A recent successful claim by a person with obsessive compulsive
disorder and germaphobia confirms that the scope of the legal
obligation under Canadian law to accommodate persons with
disabilities continues to expand. In its decision in P.G. v.
Baton Rouge Restaurant (2016) HRTO 500, the Ontario Human
Rights Tribunal ordered a restaurant to pay $12,000 in damages due
to a manager's refusal to serve a patron.
The claim involved an individual, P.G., who has been unable to
work because of medical conditions since 2002. Prior to 2013, the
applicant and his spouse regularly went to their local Baton Rouge
Restaurant. During these visits, P.G. disclosed his conditions and
related requests to the manager and restaurant staff, who
accommodated him. The specific requests including being seated away
from other patrons, having the seating area cleaned in P.G.'s
presence, and particular instructions about how to be served. As an
example, P.G. required that his water be served without a straw or
a lemon wedge, and he had a specific way in which he required his
bread to be served.
In September 2013, P.G. learned that the restaurant was under
new ownership as a franchise. Initially, the accommodations which
he had come to expect continued.
Problems arose, however, during a visit in December 2013. After
waiting for an excessive amount of time to both place his order and
then be served, P.G. asked to speak to the manager. In what the
Tribunal described as a "quite belligerent" approach, the
manager began the discussion by saying "What?". He then
advised that none of the staff wanted to serve P.G. because he was
During the interaction, P.G. attempted to explain that there was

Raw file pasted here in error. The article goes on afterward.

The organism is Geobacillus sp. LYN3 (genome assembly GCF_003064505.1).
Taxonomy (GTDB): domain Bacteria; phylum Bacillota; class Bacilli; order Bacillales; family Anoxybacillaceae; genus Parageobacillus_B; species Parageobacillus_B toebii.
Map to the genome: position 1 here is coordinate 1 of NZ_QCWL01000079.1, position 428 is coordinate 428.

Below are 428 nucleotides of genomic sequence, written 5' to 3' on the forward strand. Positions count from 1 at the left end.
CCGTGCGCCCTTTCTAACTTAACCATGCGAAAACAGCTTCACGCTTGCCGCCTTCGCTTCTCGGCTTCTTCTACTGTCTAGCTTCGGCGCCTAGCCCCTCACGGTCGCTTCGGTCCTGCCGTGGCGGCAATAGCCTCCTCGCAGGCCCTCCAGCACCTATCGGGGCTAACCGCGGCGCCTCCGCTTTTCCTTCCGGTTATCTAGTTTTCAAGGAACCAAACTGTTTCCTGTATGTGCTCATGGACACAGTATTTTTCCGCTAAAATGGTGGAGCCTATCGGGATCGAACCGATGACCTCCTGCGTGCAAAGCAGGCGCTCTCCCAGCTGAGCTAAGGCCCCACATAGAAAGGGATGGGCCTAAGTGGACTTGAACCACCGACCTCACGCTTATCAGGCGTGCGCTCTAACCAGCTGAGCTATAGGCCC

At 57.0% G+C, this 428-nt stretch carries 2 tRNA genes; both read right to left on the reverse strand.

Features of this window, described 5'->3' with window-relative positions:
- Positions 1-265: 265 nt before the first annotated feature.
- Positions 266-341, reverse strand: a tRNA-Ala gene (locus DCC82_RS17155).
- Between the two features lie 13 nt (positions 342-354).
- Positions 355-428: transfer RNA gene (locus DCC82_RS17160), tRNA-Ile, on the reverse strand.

an obligation under the Ontario Human Rights Code to accommodate
his needs. The ill-conceived response from the manager was that he
did not need to accommodate because he was the owner of the
If the potential for a finding of wrongdoing was not already
established, the manager's ensuing remarks virtually guaranteed
a legal proceeding. Rather than de-escalating matters, the manager
said "Now I know why the police shoot crazy people like
you", or words to that effect.
The manager then proceeded to tell P.G. that he was required to
leave, and that he was not welcome back. P.G. attempted to pay for
his dinner, but this was refused.
The consequence was humiliation, and resulting anxiety and
frustration. At the hearing, P.G. testified that he was concerned
that the manager may well have called the police on him based on
not having paid for his meal.
In its decision, the Tribunal held that the allegations of
discrimination were substantiated. As an organization providing
service to the public, the restaurant could not claim that
corporate policy or other reasons justified a denial of service.
This was particularly the case because the required accommodation
had previously been provided.
This ruling highlights the continued expansion of the scope of
the duty to accommodate. In this case, the applicant did not have
any apparent physical disability, and he was admittedly seeking
special conditions of service. The refusal to deny detailed though
not unduly onerous requests for service were ill-conceived and
constituted discrimination. The decision reminds organizations
which serve the public that staff must be attentive to situations
where unusual requests are made, and highlights the importance of
properly considering how to treat persons with disabilities.
The foregoing provides only an overview and does not
constitute legal advice. Readers are cautioned against making any
decisions based on this material alone. Rather, specific legal
advice should be obtained.
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